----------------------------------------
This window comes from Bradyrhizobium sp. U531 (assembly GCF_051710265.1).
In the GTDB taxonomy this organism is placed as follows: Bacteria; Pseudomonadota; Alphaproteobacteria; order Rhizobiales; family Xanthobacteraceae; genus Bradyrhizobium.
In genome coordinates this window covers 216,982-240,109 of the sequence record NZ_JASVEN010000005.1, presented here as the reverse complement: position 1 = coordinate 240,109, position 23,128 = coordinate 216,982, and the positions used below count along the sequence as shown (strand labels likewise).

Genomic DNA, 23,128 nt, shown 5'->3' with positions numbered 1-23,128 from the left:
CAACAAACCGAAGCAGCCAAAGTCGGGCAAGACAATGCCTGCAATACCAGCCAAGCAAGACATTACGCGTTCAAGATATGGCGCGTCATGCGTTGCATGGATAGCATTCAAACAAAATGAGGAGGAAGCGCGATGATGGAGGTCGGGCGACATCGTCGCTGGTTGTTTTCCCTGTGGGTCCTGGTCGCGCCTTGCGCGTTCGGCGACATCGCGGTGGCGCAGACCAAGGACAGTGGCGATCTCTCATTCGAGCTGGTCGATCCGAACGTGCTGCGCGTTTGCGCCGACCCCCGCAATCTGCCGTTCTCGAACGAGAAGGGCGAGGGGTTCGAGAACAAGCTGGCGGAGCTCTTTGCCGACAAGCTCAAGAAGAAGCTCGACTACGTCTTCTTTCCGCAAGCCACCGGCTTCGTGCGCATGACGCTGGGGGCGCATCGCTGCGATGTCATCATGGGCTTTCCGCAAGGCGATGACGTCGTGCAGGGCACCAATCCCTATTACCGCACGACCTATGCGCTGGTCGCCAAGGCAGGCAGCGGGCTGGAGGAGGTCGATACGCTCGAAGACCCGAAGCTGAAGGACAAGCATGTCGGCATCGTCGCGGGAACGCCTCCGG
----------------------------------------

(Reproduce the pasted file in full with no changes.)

This window comes from Bradyrhizobium sp. U531 (assembly GCF_051710265.1).
In the GTDB taxonomy this organism is placed as follows: Bacteria; Pseudomonadota; Alphaproteobacteria; order Rhizobiales; family Xanthobacteraceae; genus Bradyrhizobium.
In genome coordinates this window covers 216,982-240,109 of the sequence record NZ_JASVEN010000005.1, presented here as the reverse complement: position 1 = coordinate 240,109, position 23,128 = coordinate 216,982, and the positions used below count along the sequence as shown (strand labels likewise).

Genomic DNA, 23,128 nt, shown 5'->3' with positions numbered 1-23,128 from the left:
CAACAAACCGAAGCAGCCAAAGTCGGGCAAGACAATGCCTGCAATACCAGCCAAGCAAGACATTACGCGTTCAAGATATGGCGCGTCATGCGTTGCATGGATAGCATTCAAACAAAATGAGGAGGAAGCGCGATGATGGAGGTCGGGCGACATCGTCGCTGGTTGTTTTCCCTGTGGGTCCTGGTCGCGCCTTGCGCGTTCGGCGACATCGCGGTGGCGCAGACCAAGGACAGTGGCGATCTCTCATTCGAGCTGGTCGATCCGAACGTGCTGCGCGTTTGCGCCGACCCCCGCAATCTGCCGTTCTCGAACGAGAAGGGCGAGGGGTTCGAGAACAAGCTGGCGGAGCTCTTTGCCGACAAGCTCAAGAAGAAGCTCGACTACGTCTTCTTTCCGCAAGCCACCGGCTTCGTGCGCATGACGCTGGGGGCGCATCGCTGCGATGTCATCATGGGCTTTCCGCAAGGCGATGACGTCGTGCAGGGCACCAATCCCTATTACCGCACGACCTATGCGCTGGTCGCCAAGGCAGGCAGCGGGCTGGAGGAGGTCGATACGCTCGAAGACCCGAAGCTGAAGGACAAGCATGTCGGCATCGTCGCGGGAACGCCTCCGG